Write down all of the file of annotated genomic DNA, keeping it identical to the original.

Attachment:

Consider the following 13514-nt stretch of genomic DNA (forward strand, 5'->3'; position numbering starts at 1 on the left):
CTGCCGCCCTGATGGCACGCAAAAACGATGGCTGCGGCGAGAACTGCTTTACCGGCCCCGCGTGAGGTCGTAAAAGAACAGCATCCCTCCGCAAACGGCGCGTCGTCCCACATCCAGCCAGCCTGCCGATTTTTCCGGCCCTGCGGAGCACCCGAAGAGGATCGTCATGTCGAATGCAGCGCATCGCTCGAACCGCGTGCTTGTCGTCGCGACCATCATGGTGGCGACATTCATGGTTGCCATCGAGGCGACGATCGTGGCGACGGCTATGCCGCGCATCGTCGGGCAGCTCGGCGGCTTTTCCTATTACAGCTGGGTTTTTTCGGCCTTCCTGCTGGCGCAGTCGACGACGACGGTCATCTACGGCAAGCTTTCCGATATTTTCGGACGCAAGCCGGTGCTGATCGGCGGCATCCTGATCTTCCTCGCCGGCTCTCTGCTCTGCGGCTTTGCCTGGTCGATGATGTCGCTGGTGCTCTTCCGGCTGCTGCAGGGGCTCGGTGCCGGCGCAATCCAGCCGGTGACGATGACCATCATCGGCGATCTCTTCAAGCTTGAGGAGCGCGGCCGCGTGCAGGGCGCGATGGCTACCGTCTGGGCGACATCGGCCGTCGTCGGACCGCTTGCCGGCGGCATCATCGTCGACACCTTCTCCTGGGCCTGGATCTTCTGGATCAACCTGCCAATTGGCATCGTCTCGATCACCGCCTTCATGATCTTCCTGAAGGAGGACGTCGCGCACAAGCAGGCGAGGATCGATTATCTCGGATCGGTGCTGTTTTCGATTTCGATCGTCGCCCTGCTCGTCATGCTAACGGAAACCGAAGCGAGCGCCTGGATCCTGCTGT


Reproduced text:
Consider the following 13514-nt stretch of genomic DNA (forward strand, 5'->3'; position numbering starts at 1 on the left):
CTGCCGCCCTGATGGCACGCAAAAACGATGGCTGCGGCGAGAACTGCTTTACCGGCCCCGCGTGAGGTCGTAAAAGAACAGCATCCCTCCGCAAACGGCGCGTCGTCCCACATCCAGCCAGCCTGCCGATTTTTCCGGCCCTGCGGAGCACCCGAAGAGGATCGTCATGTCGAATGCAGCGCATCGCTCGAACCGCGTGCTTGTCGTCGCGACCATCATGGTGGCGACATTCATGGTTGCCATCGAGGCGACGATCGTGGCGACGGCTATGCCGCGCATCGTCGGGCAGCTCGGCGGCTTTTCCTATTACAGCTGGGTTTTTTCGGCCTTCCTGCTGGCGCAGTCGACGACGACGGTCATCTACGGCAAGCTTTCCGATATTTTCGGACGCAAGCCGGTGCTGATCGGCGGCATCCTGATCTTCCTCGCCGGCTCTCTGCTCTGCGGCTTTGCCTGGTCGATGATGTCGCTGGTGCTCTTCCGGCTGCTGCAGGGGCTCGGTGCCGGCGCAATCCAGCCGGTGACGATGACCATCATCGGCGATCTCTTCAAGCTTGAGGAGCGCGGCCGCGTGCAGGGCGCGATGGCTACCGTCTGGGCGACATCGGCCGTCGTCGGACCGCTTGCCGGCGGCATCATCGTCGACACCTTCTCCTGGGCCTGGATCTTCTGGATCAACCTGCCAATTGGCATCGTCTCGATCACCGCCTTCATGATCTTCCTGAAGGAGGACGTCGCGCACAAGCAGGCGAGGATCGATTATCTCGGATCGGTGCTGTTTTCGATTTCGATCGTCGCCCTGCTCGTCATGCTAACGGAAACCGAAGCGAGCGCCTGGATCCTGCTGT